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NEW YOHK HERALD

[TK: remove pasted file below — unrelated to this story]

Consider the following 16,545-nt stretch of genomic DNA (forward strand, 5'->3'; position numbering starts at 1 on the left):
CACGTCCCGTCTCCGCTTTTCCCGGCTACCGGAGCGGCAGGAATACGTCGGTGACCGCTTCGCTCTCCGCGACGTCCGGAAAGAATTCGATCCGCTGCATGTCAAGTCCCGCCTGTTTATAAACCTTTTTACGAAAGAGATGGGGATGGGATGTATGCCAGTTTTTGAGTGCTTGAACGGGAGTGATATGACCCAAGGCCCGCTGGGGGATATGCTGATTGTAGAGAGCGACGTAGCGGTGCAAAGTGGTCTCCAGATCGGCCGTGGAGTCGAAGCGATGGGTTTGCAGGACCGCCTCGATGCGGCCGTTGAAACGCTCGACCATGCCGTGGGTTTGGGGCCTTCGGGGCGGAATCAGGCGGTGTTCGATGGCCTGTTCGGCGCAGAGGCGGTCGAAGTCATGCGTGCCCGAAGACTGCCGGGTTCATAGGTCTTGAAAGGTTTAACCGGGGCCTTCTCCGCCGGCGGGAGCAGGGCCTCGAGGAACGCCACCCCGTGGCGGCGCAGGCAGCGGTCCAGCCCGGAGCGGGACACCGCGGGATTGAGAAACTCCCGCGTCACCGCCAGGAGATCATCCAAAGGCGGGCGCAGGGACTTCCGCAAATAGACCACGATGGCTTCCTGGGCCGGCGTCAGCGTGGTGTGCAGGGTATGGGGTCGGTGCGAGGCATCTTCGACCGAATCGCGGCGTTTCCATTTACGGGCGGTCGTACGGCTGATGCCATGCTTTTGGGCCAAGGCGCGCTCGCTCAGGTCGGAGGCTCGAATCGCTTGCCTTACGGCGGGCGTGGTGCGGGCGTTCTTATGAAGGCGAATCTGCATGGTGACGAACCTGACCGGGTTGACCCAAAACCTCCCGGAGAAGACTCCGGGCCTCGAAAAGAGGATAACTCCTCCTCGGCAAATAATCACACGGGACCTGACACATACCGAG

BROADWAY AND ANN STREET. JAMES GORDON BENNETT. PROPRIETOR. THE DAILY 11F. It A !.D. /.mUi'.W 'trry -i-tu in th? y*ar. TUi?v eanls |<?r copy iKuuday excluded). Ten dolim* per ?*ui , ur ?t rate ut olie dollar per month lor aj.y period le?? Until !.i\ mouth*. or live dollar* lor tlx month*. suuday edition included. Wee ol po?la?e. .ill bu?lne*?. iitw> letter* or telegraphic d*iputchei must be mldre?*ed N? w Vokk lltiuui. Letter* mill paekave* *hntilit he properly waled. liejtctfd comii.uiiliatlotu will uoi be returned. PHILADELPHIA OFFICE-NO. 11-' SOUTH SIXTH stkefct. LONDON OFFICE OK THE NEW YORK HERALD? NO. 4?; FLEET STREET. fAkl.s OFFICE?AVENUE DE L'OPEItA. NAPLES OFFICE?HO 7 STKADA PACE Subkcriptlon* und ad?erti?euieut* wilt bo received aud forwarded on me nmue term* a* in New York. VOLUME XJ.II AMUSEMENTS TO-NIGHT. BOWEP.Y THEATRE?Sav?p at Sis tux OK AND OPERA HOUSE?Colomu. skllirs. WALLACE'S THEATRE-W~aT*Z FIFTH AVENUE TUEA/UE?EvaXuclixc. T1V0LT T11EATRK?Vmutr. TON Y PAHTOlt'S?ViRJkTtr. COLUMniA OPERA IIOlfsK-VAitlKTT. CENTRAL PARK OARDEN?Vaunt nr. CilLMOItL'S CONCERT OARUEN?SuMxsa CoattUT. NEW YORK AQUARIUM?IjUktlt Fuau. TRIPLE SHEET. NI.H YORK, THURSDAY, JUNE 14. IN77. fYoui our report* thin morning the probabilities are tintt the neathrr in Xrw York to-day trill be warm and hu:y or partly cloudy. Squalls may be trpee ted in the JjOtrer Hay. Wall Street Yesterday.?The stock mar ket was very active aii?l there was a good deal of irregularity in the closing prices compared with thoseof Tuesday. Western Union suffered a heavy decline, while the eoal stocks advanced slightly, Government bunds were steady ami I railroads irregular. Gold opened at J 05, fell to 104 uml closed at 10.r?l#. Money on call lent easily at 1L^ a U per cent. W 'anted?Keepers to keep the keepers in the city prisons. Governor Hendricks sailed away for Europe yesterday. lie aud General Grant will have a chance to discuss Tildeu aud Hayes quietly in London. Will they lead their respective parties iu 18?0 I New York Had Ninety-three Vires last Fourth of July, all from tire works. Fourth of July celebrations have cost more than the whole Hevolutiouury War. The Prices obtained at the sale of eoal yes terday were, somewhat lower thau those of last month. Let us see whether it will make any di lie re nee to the consumer. Kocmania Notifies nil whom it may concern that neutral vessels with supplies lor Turkey will not be safe in her portion of the Danube. Tluit river is now pretty effectually closed to navigation. Mr. Hlaine, before leaving West Point yester day, took the colored cadet, Flipper, aside and told him he would be his friend iu Congress. What a godsend uu outrage on Flipper would be to Mr. Hlaine ! It is a Cl'riocs Commentary on the adminis tration of law iu this city that of tbe places whore liquor is sold one-seventh have no author ity whatever to do so. What is the uso of a Hoard of Excise NO. ICO Mit. Th.uk> is still in trouble about Lin income tax. The 1'uitcd St a ten District Attorney yes terday tiled his complaint. charging that Mr. Til den uwei $150,001) to the government. The answer will be awaited with some interest. Mu. Joiin I). Tow nsend made Home pungent remarks yesterday in reference to Attorney General Fairchild and the Tweed ease. It in to he hoped he will take, ax he promises, the public into his eontidence and let lis know all alniut it. Tut Great Event in college regattas this year will be the race between Harvard and Columbia 011 the 120th inst. The sympathy of Kew York will, of course, be with its favorite college, anil nil the more so because it is the chalk-liking party. Tim Necessity for some general law regulat ing city contracts is shown in a ease which was decided yesterday by Judge Van Brunt. The plaintiff was non-suited upon his own testimony, and yet. under the laws as they have been ad ministered. he thought he had a good claim. As the Judge remarked, the whole trouble lies in the crude legislation at Albany. The Jckv in the Wiixiaus Cask have found that the deceased died from injuries inflicted by the policeman Doyle, who, they further say, overstepped his duty in following Williams into his house. The brutality of New York police officers is so notorious that public sentiment de mands an end of such outrages. The force sadly needs to be taught the lesson that its duty is to prevent crime, not to commit it. Tub Weatheu.?A general rise of tempera tiu'e was experienced yesterday throughout the country, except in the upper lake region and over Long Island Sound. The heat area of TO degrees embraced L'pper and Ixwer Canada, the lower lakes and the Upper Mississippi Val ley as tar as St. l'aul, but excluded New York and New London, New llrmiswick and Nova Scotia and westward id' <>v?aba. The isotherm ot .">0 degrees followed the eastern slopes id' the Allcghuiiics to Ilurlingtoii, Yt., and thence curved south westw ard to St. Louis. excluding Ibilfalo, Toledo and Chicago, but including Oswego, Roches ter and Cleveland. The depression now central in the L'pper Mississippi Valley, and ex tending westward to the Kocky Mountains and eastward to the mouth of the St. Lawrence, presents an area in which the winds are varia ble and light rains have fallen. Although very extended the depression at no point shows a Tcry low barometer. Approaching the coast, how ever, it may contract into a storm area, with heavy rains. In the Gulf and Southwest the pressure is falling. Yesterday forenoon heavy rains l'ell ou the South Atlantic coast, :uid the shore winds have been chieily easterly. '1 ho depression inducing these is well to the southward, Iwing held, as it were, by the II ran of high barometer now oil" the Middle Atlantic coast. There arc strong indications of the probable develop ment of a tornado in the vicinity of St. Louis, possibly attended by violent rains or hail. Any psrt of the region between Chicago and Cairo, Cincinnati and Omaha nuiy be visited uy these destructive meteors, from present indications. The weather on the Pacific coast is threatening, the pressure having fallen there unusually low, with strong winds. In New "York to-day it will he warm and hazy or partly floudy. probably with mi afternoon threatening cloudiness, with rain. The wind in New York Buy will Ik< generally from the southwest throughout the day, bilt yachts should not carry too much canvas, as sudden gusts of wind may bo expected. Politic* V?t?u? Prair. The objurgatory speeches made at the Manhattan Club reception would have be- j come almost any other mouths better thnn > those of the disappointed democratic cundi- ' dates. These defeated gentlemen seemed conscious of the indelicacy of appearing be fore the public to parade their grievances and complain that they do not hold the two highest oittoes of the government. They at tempted to parry the criticism which con duct so extraordinary wouid naturally elicit | by profuse and reiterated disclaimers that they were speaking in their own behalf. Oh no! they came forward only as tho champions of the four millions or more of American citizens whoso rights had been trampled upon by the inauguration of Hayes and Wheeler. What a disinterested regard tor the sacredness of the popular will ! Mr. Tilden and Mr. Hendricks unite in declaring that they have 110 more interest in this question than any other two citizens of the country. As wo have their word for it we suppose we are bound to believe them. Mr. Tilden professes to think that com plaints of the kind he makes are unexam pled. He said in his speech "This is tho tirst time in American history that anybody ' has ever pretended that the government of I this groat country was handed over to any set of men through fraud." Instead of being the lirst time it is the third. After the election of 1844 it was a general screech of denunciation in tho whole whig press that Mr. Clay had been de feated by fraud. In tho "Whig Almanac" of tho next year Mr. Greeley maintained by an elaborate exhibition of proofs and statistics "that systematic, onormous, atro Icious frauds were perpetrated in our late election, and that James K. Polk is chosen President by virtue of those frauds." On the title page of the almanac for the follow ing year there was a staring exhibition of the same thing in display type, the recital closing with the statement, "By virtue of such frauds Polk is now President." Clay's principal biographer, Mr Colton, said:? "It is evident from the facts disclosed in this chapter that the frauds in each of these States were considerably, and in two or three of them largely, in excess of Polk's majorities. It is therefore undoubtedly true that, by legal right, the electoral voto of tho States of New York, Pennsylvania, Georgia and Louisiana belonged to Henry Clay, in addition to the vole actually re turned for him, and that he was legally | elected President of the United States by an electoral majority of 183 against 92; but it is not true that the forms of law have so operated as to declare it." The other instance in which Mr. Tilden's statement contradicts history is the defeat of General Jackson in 1825. Jackson had 155,872 popular votes against 105,321 for John Quincy Adams, and 99 electoral votes against 84 for Adams, and yet Adams was made President. It is notorious that this result was persis- 1 tently denounced by democratic politicans and journals as a monstrous fraud. "Par gain and corruption" was a leading party cry for the ensuing four years. It was in dustriously charged that the will of the people was defeated and that Adams wa? made President by a corrupt trade between him and Clay. It i? not true, as Mr. Tilden declares, that this is the first time in our history that u defeated political party has ascribed its disappointment to fraud. But there is one thing which is quite unexampled. Until Mr. Tilden made his singular speech at the Manhattan Club there was never an instance of a defeated candidate for the Presidency coming voluntarily before the public to parade his own disappointment. Clay did nothing of*the kind, although his whole party believed that he had been defeated by enormous and atrocious election frauds, and if General Jackson was exhibited in this complaining and denunciatory attitude it was only by a guest in his house repeat ing his private conversation in a newspaper. He afterward said in explication:?"The origin, the beginning of this matter, was at my own house nnd fireside, where surely u freeman muy be permitted to speak on public topics without having ascribed to him improper designs. I have not gone into tlie highways and market places to pro claim my opinions. Who has heard me com plain? No one." Jackson felt and Clay felt that however deeply they might have been wronged by frauds in the elections or corruption in declaring the result, it would ill befit the dignity of a citizen who had .been the candidate of u great party for the first office to stand up before the public and rail at those who had caused his defeat. If the people feel wronged they hold in their hands the means of redress, and it is an un dignified proceeding for disappointed can didates to strip the bandages from their political wounds and expose them to the public. Even if these speeches hud been made by other gentlemen than the rejected claimants it would be impossible to commend their substance and spirit, although in that case they might be less objectionable in point of taste. The logieul effect of such speeches would bo an attempt to oust President llayes Iroin office. We do not suppose that there is uny sueh design, for no party would dare to plnngo the country in the civil con vulsion that would attend such an attempt. Hut one of the echoes of the disap pointed candidates made a suggestion which looked in that direction. Lieu tenant Governor Dorslieiiner said he had been told by a democratic member of Con gress that Mr. Haves' title would bo over hauled and investigated at the next session. What has the next Congress to do with the subject? Why should necessary legislation be interrupted and the country be disturbed and unsettled by a movement which can have no practical object, if that object bo not to depose tho President and Vice Presi dent and install Tilden and Hendricks in their places? The Lieutenant Governor did nol tell the name of this marvellous member of Congress. It cannot be David i Dudley Field, for although lie may acho to j have sumo democratic member resign there is no disposition to accommodate him. Field being out of the question it has been surmised that Sunset Cox (to whom the Lieutenant Governor significantly nodded at this point of his speech) is that enterprise ing individual. We fear the handsome Mr. Ltorsheimer is the victim of one of the irisky Mr. Cox's practical jokes, aud we can imag ine how the jovial Cox enjoyed the success ful "soil." A pretty leader Sunset Cox would make in impeaching the title of the Presi dent, to whom he wrote that gushing letter of recommendation in favor of General Butler's scapegrace nephew. If the hand some and solemn Mr. Dorsheimer were gifted to see the ridiculous side of things he would not have marched with such high statcliness into the trap set for him by Cox'k practical joke. But Cox's sprightly chuffiug and Dorshei mer's solemn use of it are not more absurd than the speeches of the disappointed can didates. The question who arc President and Vice President for the present term is pretty well settled, and the question who will be their successors remains to be de cided in 1880. Messrs. Tilden and Hen dricks cannot get the places of their late com petitors, and other people than themselves will have something to say about the next Presidential election. Mr. Hendricks, with a grave pomposity which would do no dis credit to Mr. Dorshciuur, announces that "he who is elected President must be inau gurated," and adds that "until that is set tled and made sure no democrat can be seduced from his devotion and ullegiunce in anyway." If this applies to the pust it is nonsense. If, as is to be presumed, it upplies only to the future, it is an admission that the next Presidential election may be close and doubtful. But if the people are as wronged and indignant as the disappointed claim ants would have us think the next Presi dent will bo elected by a majority so over whelming that no question can arise as to his inauguration. What sense is there in making the inauguration of an elected Presi dent the paramount issue in our politics if the democrats are going to sweep the coun try in tho way they expect in 1880? The parade of their disappointment by tho defeated candidates is indelicate, un dignified, unmanly, unusual and regard less of the tranquillity and business in terests of the country. It is a recklcss at tempt to reopen a settled question. If these sore gentlemen feel called to denounce any body they should denounce their own sup porters in the late Congress. The Electoral Commission could never have been carried without strong democratic help. Every democratic .Senator voted for it with a single exception, and a large majority of the democrats of the House. Alter agreeing to the commission they were bound to accept its decision. When Sen ator Thurman, the ablest democrat in either House, was asked how he thought the com mission would decide, he replied, in a tone of rebuke, that he had 110 opinion, and that if he had had an opinion he would not have voted for the commission. This was his emphatic way of saying that democratic honor and good faith were bound to accept the result, whatever it might be. Messrs. Tilden and Hendricks have mis timed their energetic protests. Their indignant remonstrances should have been made when the Electoral Commission was proposed. Having been silent then they should' forever afterward have held their peace. If they have reason to blame anybody it is their own political friends in Congress. When their own party had con sented to refer tho question to the commis sion its honor, sincerity, good faith and manliness were pledged to abide the result. The unseemly scolding and whining of the defeated candidates are an imputation on the democratic Sena tors and Representatives who spoke and voted for the Electoral Commission. With out active democratic support the commis sion would have been impossible. The democratic candidates dishonor themselves by rebelling at this late day against a settle ment in which their own supporters in Con gress participated and to which they con sented by their silenco. I'rojjrt'n* of the War. Even in Constantinople it uppeavs to be admitted that Mukhtar Pacha is in a critical position. All the parts of tbe forctf be commands are isolated. They are, therefore, no longer mutu ally self-supporting, and it would be impossible to concentrate them for a su preme effort in case he saw his way to a buttle that might otherwise have any promise in it. Unless some calamity, the possibility of which is not yet apparent, shall suddenly overtake the .Russians, Mukh tur's divisions will surrender >iu detail, one after the other. Some extravagant sympa thizers with the Ottoman causo pretend to see the likelihood of this calamity for the Russians in the operations in the Caucasus, where certain wretched urnl barbarous successes have bocu gained ; bat it needs a marvellous power of distor tion to discover in these events any military promise. They apparently do not regard them as of much vulnc in Constantinople, for there they are convinced that the for tunes of the Empire are in a dospcratc way. The preparations to torpedo the Bospliorus, the Sultan's civilities and honors to the Greek l'atriarch in the first months of a holy war, and the holding of a great military council?a sort of grand inquost on the pos sibilities of more effective resistance?all these indicate that tho Ottoman government does not stolidly contemplate the great and sudden successes of the Russians in Armenia, and apprchonds that they will advuncc as rapidly in Bulgaria when tho river fails sufficiently to permit thoir passage. Al though the preparation of the Bosphorus and tho irado declaring every Ottoman sub joct liable to military duty huvo u somewhat desperate aspect the advice of the great Military Council is likely to be less extreme. Councils of war never tight, and a council called to advise in this criticul occasion can scarcely l'uil to tell the Sultan tliut the only hope of his Empire lies in accepting such a peace as bis enouiy is prepared to accord. P?ri?rnllnf tlm Snlnta. A clergyman was arrested yosterday at St. .Johnsbury, Vt., to nnswer live indictments for forgery and misappropriation of money. Of course the reverend gentleman is entitled to a fair trial, and, like every other man charged with crime, may properly claim to bo considered innocent until his guilt has I been established by proof. But the tele grum which brings the news of this arrest mltls that the prosecution is alleged to be influenced l>y persons having u spite against and interests 'inimical to the accused. It has become the practice nowadays, when over a charge is brought against a minister ot the Gospel, to interpose the plea that the alleged offender is a victim to the persecu tion of wicked and vindictive enemies. Whether the accusations are of a felonious nature, as in the present case, or only cover those tender peccadilloes from which the surplice scarcely seems to be a certain safe guard, the defeuce is the same. What is yet more singular, some members of the sup posed backslider's congregation aro gener ally found ready to take up the cudgels on his behalf and prepared to regard him as a saintly martyr. The fact cannot be encour ag'ng to those who find themselves saddled with the unpleasant duty of exposing and punishing the evil deeds of a reverend sin ner. Hut how is it that clergymen, whoso pure and simplo lives ought to disarm en mity and whose mission is peace and good will to all men, happen to be so frequently troubled with enemies bitter and unscrupu lous enough to make grave and sometimes criminal charges against them ? Wh.t Is Local Self-Government J Wo have heard a great deal recently about local self-government. Governor Robinson has stoutly and honestly advocated the right ot the peoplo of New York to manage their own affairs. The orators who figured in the recent ovation to the Governor have declared themselves very emphatically in favor of the principle. If their words mean anything, however, it is that the whole people of a city like New York shall have a controlling voice in the choice of their rulers, without dictation from any outside party, whether a State Legislature or a po litical oligarchy. To bo compelled to accept only such candidates for municipul offices as a single domineering leader or a clique of leaders may dictate is certainly not self government. To have a Mayor, who is elected by the people and clothed by the law with tho responsibility of select ing heads of municipal departments as vacancies occur, "bull-dozed"' into ap [ pointing only such persons as a subordinate in tho city government holding his own | office by appointment may choose to dic I tate, is anything but "self-government." j Tho Tammany leaders make the mistake of confounding local "solf-government" with the government of the city by an organiza tion which, while pluming itself upon hav ing the stamp ot "regularity" in a political party, really represents a minority of the peoplo and is suspected and mistrusted by the majority. Two years ago, , jtvhen the Tammany leader who is now endeavoring to coerce Mayor Lly into obedience to his demands in regard to the Police and Park Department vacancies, strove to force an honest and fearless Recorder from the Bench and to place the criminal courts and tho District Attorney's office in the hands of his own tools, qp democrat could have been found more emphatically opposed to sucli a programme than Lucius Robinson. The people emphatically re bukod that attempt, as they now rebuke the effort of the same overbearing dictator to compel Mayor Ely to place Tammany partisans in tho Police and Park depart ments. Governor Robinson, as an honest democrat, standing by the sovereignty of the people, cannot fox a moment lend him self to Mr. John Kelly's arbitrary and dicta torial policy. The Mayor is elected by the I people of tho whole city. He, more than I any other public officer, represents the popu- ' lar will. Governor Robinson appreciates this fact, and hence the ill-judged attempt of Mr. Kelly to bring the influence of tho Governor to bear on the Mayor in the mat ter of the Police and Park Commission vacancies has proved a decided failure.* J run Jat'<iiiv? Routnenu. It has been well said that there is but ono step from the sublime to the ridiculous, and we have ut present to chronicle an instance of its truth. Alter our own glorious centen nial, wherein we celebrated the hundredth anniversary of the foundation of the greatest Republic the world ever saw, and proved our capacity for self-government, and shown a growth of power, wealth and influence une qualled, numerous other centennial demon strations ure proposed in ether places and for other objects. We now hear that forty eight members of the Municipal Council of Paris propose to celebrate in 187H the cento nary of Rousseau's death. We cannot see in what way Rousseau is entitled to tiny such distinction. Certainly Frenchmen have many heroes more worthy of honor than one whose wholo life, from youth to old age, was a weak, vicious and immoral one. When young he abjured Cal vinism and embraced ltoman Catholicism to forward his own worldly views, and again in due time, to be reinstated as u citizen of Gen eva, again abjured Catholicism. Rousseau was lalsc and ungrateful in his domestic rela tions, quarrelled with all those who had befriended him?with Quinn, Voltaire, Diderot,' Ilume, and his lirst and great benefactress, Mine, de Warens. He lived the greater part of his life with the Levasseur, one of the most ordinary of women, and, without one touch of shame or one throb of parental uflection, sent to the Foundling Hospital the successive children of their union. His celebrated works, "Emilo" and "Con fessions," tilled with meretricious senti ment, liavo now fallen into well deserved negloct, and even at the time of publication "Emile" was anathematized by the Arch bishop of Paris, and by arret of Parliament burnt by the hands of tho common hangman. His "Social Contract," which gave a power ful impulse to the French Revolution, is now regarded as a work full of paradoxes, and possibly only then attracted attention by the novelty of the doctrines propounded of tho equal rights of men?a doctrine not derived from reason or religion, but from his theory of man's equality in a state of nature. This unhappy man is supposed (although on no positive evidence) to have committed suicide, and ho recoived the very doubtful compliment of tho Constituent Assembly voting hlin a statue. We really do not see on what grounds such a celebration can j be nmde. There is not one bright spot j in his career except, perhaps, that he was suiuewhat instrumental in sowing the seeds of republican ideas, mixed, however, with the tares of Communism. ' His French admirers should place on tho pedestal of the statue proposed to be erected to him Byron's epitaph His life wm one loug war with Mir-?ought foe*. Tl?i? Tarlitlng Neuion. The yachting season begins with all the advantages of fair weather and a complete organization oi the leading clubs which have for years mado the waters of our Bay and the Sound famous for aquatic contests. The shadow that last year rested upon the bright waters of Staten Island, when a noble vessel with her noble crew suddenly van ished irom the sight of man, has been re moved, and if the lesson of the Mo hawk is remembered as it should be no similar accident will darken the record of this year. Bailing in tho adjacent waters of New York is as safe an amusement as any which we have, if the vessels are properly ballasted and under skilful control, and must remain one of tho most popular so long as seas are blue and winds are fresh and tho gallant bark sur mounts the opposing waves. The season hero has begun already by some of our clubs, but to-day will be grandly inaugu rated by the annual regatta of the New York Yacht Club ?an event which is antici pated with eagerness by all lovers of aquatic sports. Although several famous yachts will bo absent from this raco quite enough good sailers will participate in tho contest. The race will be bailed over tho usual course, and there are eleven entries, among which are such yachts as tho liumbler, Wanderer, Peerless, Comet, Vision and Active. The weather to-day will probably be fine, with southerly or southwesterly winds, and the regatta will be enjoyed not only by the ladies and gen tlemen on board of the yachts, but by the thousands of excursionists who will attend them down the Bay. Temperance Apontltx ut Fault. During the legislative session we urged upon tho temperance advooates and the representatives of the people the expediency of enacting a license law which, while per mitting the sale of liquor to be drunk on the premises, should place such restrictions and obligations on the venders as would be likely to best protect the public against any abuse of the privilege. Nothing was done at Albany in the matter, and we are now in the position the Hbbald fore saw. There is virtually no license law in existence so far as a city like New York is concerned. Liquor will be | sold just as froely as ever, for it would re quire quadruple our present police force and courts to prevent it; but very few peo ple will take out licenses. Those who do will notoriously evade and cheat the law by | making a flimsy pretence of keeping "three beds for strangers," which tho Excise Com missioners themselves will know to be a sham. The city will lose & great portion of the money realized from licenses, and which went to? support our pablio charities, but rum selling will be as free as ever, even if the opportunity of selling without a licenso fee does not lurgely increase the traflic. The Excise Commissioners announce their intention to grant three'lrinds of licenses one to the keepers of inns, another to shop keepers who sell by measure and a third to : ale and beer dealers, to whom they claim their right to is:->ue licenses under a separate act of the Legislature passed in 1861. Now, it is very certain that all saloon licenses granted to the proprietors as "innkeepers" will be a sort of official fraud. Evory Excise Commissioner will know that the "three beds" for travellers are mythical, and we shall, therefore, have the mortifying spoctacle of a public department winking at a flagrant evasion of the law. This will bo more demoralizing than the open and de Hunt sale of liquor without any license, for it is calculated to bring all laws into con tempt. The truth is that the temperance fanatics, by opposing the euactmcnt of a stringent license law, have opened the door to a free trullic in rum in the city and have entailed upon us a serious loss of money which is needed by our charitable institu tions, and a great amount of trouble and litigation. Litt Vu Iluve a. Fall Balmic* Slie?t. The settlement of the Sweeny suit revives tho inquiry into the actual condition of the debtor and creditor account between tho city and the King prosecutions. Tho Comptroller reported to the Legislature, in March last, that the payments into the city treasury had been just upon six hundred and ninety-one thousand dollars, made up of three items?namely, one hundred thou sand dollars on account of Woodward; a small amount, under five hundred dollars, interest from tho Union Trust Company, and the balance from the Watson estate. The disbursements to lawyers had been a little over a quarter of a million, of which Mr. Wheeler H. Peckham had rccoived sixty thousand dollars. liut tho Comptroller's statement can scarcely embrace all the rccoipts. When the King robberies were first detected, and the most timid of the thieves stood with slinking knees before the outraged people, Keyscr made an assignment of a largo amount of property to Mr. Jackson H. Uchultz, for the benefit of the city, to reimburse the public treasury for any money unjustly taken from it through any act of tho assigner. As Koyscr had raised his bills for the purpose of robbing the city the property in Mr. Sohultz's bunds was public property. What became of it'( Where is tho money, if any, realized from the assignments? In those suits every dollar received from any source is the property of tho city, and should be paid into the city treasury, while eveiy dollar expended is a public expenditure and cannot be properly paid except on a regular city warrant. As there seems to bo a disposition now to mako a money settle ment all round, it is proper and just that the peoplo should know of every single dollar that lius been received and of every single dollar that husbeon paid out in theso suits. We have no doubt that the explana tion will bo satisfactory, but Mr. Schultz should furnish ? statement of what wa? done with the trust money placed in his hands lor the city by one of the Ring con. spirators. "Obt Whm Was Roderick Th.n1" Mr John Kelly, the Tammany dictator.. alter taking upon himself the management of the reception tendered to Governor Rob inson in this city, thought proper to absent himself from the final and crowning jubila tion at the Manhattan Club. His absence has naturally given rise to a variety o ru mors as to its cause, and we give a few of these for what they are worth. Some declare that Mr. Kelly was led to believe that Governor Robinson, highly ^censed against the republican State Legislature for having .ejected We nominat.one end refused to.paee en apportionmentiUIm prepared to denounce the policy of appoint. L , republican Police Commissioner- in i i fikVAi* war to tbc kniw this city, and to favor war against that party. Others assert that he cot Governor Robinson to New and cast around him the Tammany shackles in the expectation of being enabled to privately enlist the Gover on his side in the vacant commissioner ships fight, and to induce him to renlo? strate with Mayor Ely on his opposition to Tammany dictation. But Governor Robin son's speech did not come up to Kelly s ex. pectation, and when the Governor visited the institutions on the islands in company with Mayor Ely and a carefully selected Tammany party, he paid special attention to the Mayor as the head of the city govern ment and very little to the rest of the party. Of course Mr. Kelly's absence was of no particular moment in a company sue a* assembled at the Manhattan Club on Tjies day evening. He was not as essential ther as at a wigwam council. Still his presence would have been welcome and useful, and many a sinking Tammany heart whis pered, "Where is our Boss? It wou no doubt have gratified him to wi - ness the warm reception accorded to Tilden. He would have led and inten sified the enthusiasm. When cheers went up for the St. Louis nominee, and lamen n tions filled the air over his failure to a^ure the Presidency, one blast upon the Tam many chieftain's bugle horn would have been worth the voices of ten thousand his faithlul henchmen. But K?11* sick-sick of the Governor, sick of tuo Mayor, sick of his reception experiment. Sic transit I PERSONAL INTELLIGENCE. General Banks is on his why home. BUhoD Kip. ol California, Is coming ~ast. Joseph Medlll, of the Chicago Tribune, 16 in Washing. 10 A lady writer say. that Mrs. Hayes w.U not talk "Senator J. Donald Cameron, of Pennsylvania. 1. a. ^UoTs^lf there will he a republican break when CUSrBl.8cechTsl silver Beu Butler must have resumed "'ItSTl'w.s recently held In New Jersey and the Bergen fellows licked the other tellows who ^Scnalor^onkliag will sail for Europe on Saturday. He has not, during hi. visit In Washington, called ! ^/dyTo^va pageants are held In the old city o, Coventry; hut whether the lady appears a la Pompadour ?TAa\lem?ouTom Thumb growing up with the coud try should have been credited to the Daubury Though lost to slgnt to memory dear. TboQulecy (lilt I??">" ?>?' "" """ | p.,,,... Joern.llam I. Wcrtl. ll 'ence Is, of course, another thing. "French lady art students .n Paris do not join^ classes ol meu where studies arc made from nude life, bu Amer.can girl students of art In that city do. Mr William J. Ehrlch. or the well known honso of Fhrlch & Co.. leaves to-day by tbe steamer H.mmonla, o^hl Hamburg line, tor a three mont^ropean Pl Oswego10"' Indian lor "Osh-wa-kee. Osh-wah-ka >' ? being interpreted means. "I we everywhere In,; 1 see nowhere " It was originated by Zach Chan filar oarlv odo morning* . .. wt.n b.d Huller l~'? ? .a ordm?rr ir.n me Hera or ".?n .r. like the e.ble ?? ?'? ?'??*: """ when ho looks at a nowspaper man they are like a Turkish war map struck with Walt Whitman's poetry. When the crier of a Russian court takes a hundred Russian names out of a jury box and call* them It takesntmtwowookstncrythonioir. and then ho goos home and has nlmselt kicked In the jaw by a mole as a counter-irritant The Central Pacific Railroad, which throws its con trolling Interest in California politics on whichsoever side it pleases, has a president, I.eland Stanford, who declines to be a candidate for Unltsd States Senator. Once ho was Governor. To eat a pineapple. Do not peeL Cat off tho bottom. Insert a fork over one of tho lower "eyes," press downward and thus pull of a little cone. The cones gradually torn oil'aro much softer than slices of tho pine bitten across tne gram. One day in the loug ago a boy catno out of an or* chard with a little hatchet In his hands. Said tie, "Father, It was not I who cut down your cherry tree." "Come to my knees, ray son," said the father, as ho took oir his slipper. That boy was Jimmy tiarflold. "Dear Farmer Cousin Wo are very sorry to hear that you are afllictod with potato bugs, locusts, cut worms, aphides, drought. Sic., ic. We, Including all the children, send our love to you and your poor tlrod wife. Wo shall bo alotfg to make you a long visit about tho 1st of July. Just polish up your gun for me." A good glass of beer costs flvo cents and a poor glasa of milk or colTeo costs ten cents. If you order whiskey you may take all you wish from a generous bottle; If you order soda a bottlo holds half a glassful. Wo do not argue for beer and whtskoy, but wish to show that practically, temperance drinks In Now York aro weak frauds. Secretary of the Navy Richard W. Thompson, ac companied by Commodore Daniel Ammen, Pay Dl* rector J. H. Watmough, Englneer-ln-Chicf William H. Shock and Naval Constructor J. W. Kasby, United States Navy, and Lieutenant Colonel C. O. McCawloy, of theUmtod States Marino corps, arrived at tho St, Nicholas Hoisl last evening from Philadelphia THE TELEPHONE. Dr. nsnry Morton, president of tho Stevens Institute ?f Technology, at Hoboken, last night delivered an interesting and Instructive Icclnro on the subject of tho Telephone. The various experiments with the in strument havo already boon ra.tdo familiar to tho readors or tho Hkhald, and no facts woro developod in tho conrso of tho lecturo that havo not been illustrated before. Tho Professor, however, by roason of superior apparatus, was happy in domonstratiug to toe audionco tho ofTtfCt of sound wavos, and made many soiontiflc experiments bearing on tho telephone question. The first part of his lecturo was puroly explanatory and theoretic. Tho latter Durt was illustrative, communication being established bctwoen the hail and sotnn of his students three-quarters of a mile away, who sang songs and communicated by voicu with tho audience. It must lie confessed, however, th it tho results woro not a? sharply dcilnod as souio which havo herotoioro boon described In tlieso columns. Protestor Morton, like his coadjutors, acknowledges the fact that the discovery, although yot In its infancy, promises to becomo one of tho astonishing events ol Christendom. We are, ho said, at the mere beginning of a great work which, in tho course of tune, will be romo of vast public uso. Tho capabilities of t?e tele phone aro thus far unmeasured. The theory of Its use is comparatively familiar, bat as regards Its practical value time iilouo can prove to what extent the discov ery may bo mado available.